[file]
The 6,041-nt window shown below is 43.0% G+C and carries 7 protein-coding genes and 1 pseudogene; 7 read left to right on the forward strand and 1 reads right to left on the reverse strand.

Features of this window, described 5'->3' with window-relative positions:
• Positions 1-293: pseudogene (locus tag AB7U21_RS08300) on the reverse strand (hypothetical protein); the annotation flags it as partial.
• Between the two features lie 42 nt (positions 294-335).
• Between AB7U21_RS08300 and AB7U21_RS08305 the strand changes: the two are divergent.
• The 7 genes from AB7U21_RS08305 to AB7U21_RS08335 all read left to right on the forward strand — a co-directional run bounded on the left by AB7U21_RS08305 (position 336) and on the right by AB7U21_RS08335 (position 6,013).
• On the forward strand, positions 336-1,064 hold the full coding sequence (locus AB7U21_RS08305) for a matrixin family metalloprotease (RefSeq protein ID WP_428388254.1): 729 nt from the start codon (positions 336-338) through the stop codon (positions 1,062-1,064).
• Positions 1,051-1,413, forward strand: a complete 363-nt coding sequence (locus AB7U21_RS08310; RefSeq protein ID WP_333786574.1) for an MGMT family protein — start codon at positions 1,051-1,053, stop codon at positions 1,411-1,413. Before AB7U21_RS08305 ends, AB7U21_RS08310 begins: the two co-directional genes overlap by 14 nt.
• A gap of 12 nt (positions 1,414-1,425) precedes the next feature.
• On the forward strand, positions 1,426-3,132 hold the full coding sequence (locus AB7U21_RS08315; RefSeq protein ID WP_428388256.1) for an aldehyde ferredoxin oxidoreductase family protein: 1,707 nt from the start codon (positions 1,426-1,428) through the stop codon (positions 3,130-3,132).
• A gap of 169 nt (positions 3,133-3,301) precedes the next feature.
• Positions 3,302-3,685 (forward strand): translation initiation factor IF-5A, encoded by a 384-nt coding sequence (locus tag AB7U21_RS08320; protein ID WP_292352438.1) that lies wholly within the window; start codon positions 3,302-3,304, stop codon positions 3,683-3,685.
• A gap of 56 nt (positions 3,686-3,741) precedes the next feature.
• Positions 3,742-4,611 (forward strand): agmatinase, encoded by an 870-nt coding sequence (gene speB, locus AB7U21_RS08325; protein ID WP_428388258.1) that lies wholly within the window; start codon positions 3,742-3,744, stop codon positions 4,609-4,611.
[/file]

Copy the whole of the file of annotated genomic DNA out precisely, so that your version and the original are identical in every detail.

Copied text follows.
The 6,041-nt window shown below is 43.0% G+C and carries 7 protein-coding genes and 1 pseudogene; 7 read left to right on the forward strand and 1 reads right to left on the reverse strand.

Features of this window, described 5'->3' with window-relative positions:
• Positions 1-293: pseudogene (locus tag AB7U21_RS08300) on the reverse strand (hypothetical protein); the annotation flags it as partial.
• Between the two features lie 42 nt (positions 294-335).
• Between AB7U21_RS08300 and AB7U21_RS08305 the strand changes: the two are divergent.
• The 7 genes from AB7U21_RS08305 to AB7U21_RS08335 all read left to right on the forward strand — a co-directional run bounded on the left by AB7U21_RS08305 (position 336) and on the right by AB7U21_RS08335 (position 6,013).
• On the forward strand, positions 336-1,064 hold the full coding sequence (locus AB7U21_RS08305) for a matrixin family metalloprotease (RefSeq protein ID WP_428388254.1): 729 nt from the start codon (positions 336-338) through the stop codon (positions 1,062-1,064).
• Positions 1,051-1,413, forward strand: a complete 363-nt coding sequence (locus AB7U21_RS08310; RefSeq protein ID WP_333786574.1) for an MGMT family protein — start codon at positions 1,051-1,053, stop codon at positions 1,411-1,413. Before AB7U21_RS08305 ends, AB7U21_RS08310 begins: the two co-directional genes overlap by 14 nt.
• A gap of 12 nt (positions 1,414-1,425) precedes the next feature.
• On the forward strand, positions 1,426-3,132 hold the full coding sequence (locus AB7U21_RS08315; RefSeq protein ID WP_428388256.1) for an aldehyde ferredoxin oxidoreductase family protein: 1,707 nt from the start codon (positions 1,426-1,428) through the stop codon (positions 3,130-3,132).
• A gap of 169 nt (positions 3,133-3,301) precedes the next feature.
• Positions 3,302-3,685 (forward strand): translation initiation factor IF-5A, encoded by a 384-nt coding sequence (locus tag AB7U21_RS08320; protein ID WP_292352438.1) that lies wholly within the window; start codon positions 3,302-3,304, stop codon positions 3,683-3,685.
• A gap of 56 nt (positions 3,686-3,741) precedes the next feature.
• Positions 3,742-4,611 (forward strand): agmatinase, encoded by an 870-nt coding sequence (gene speB, locus AB7U21_RS08325; protein ID WP_428388258.1) that lies wholly within the window; start codon positions 3,742-3,744, stop codon positions 4,609-4,611.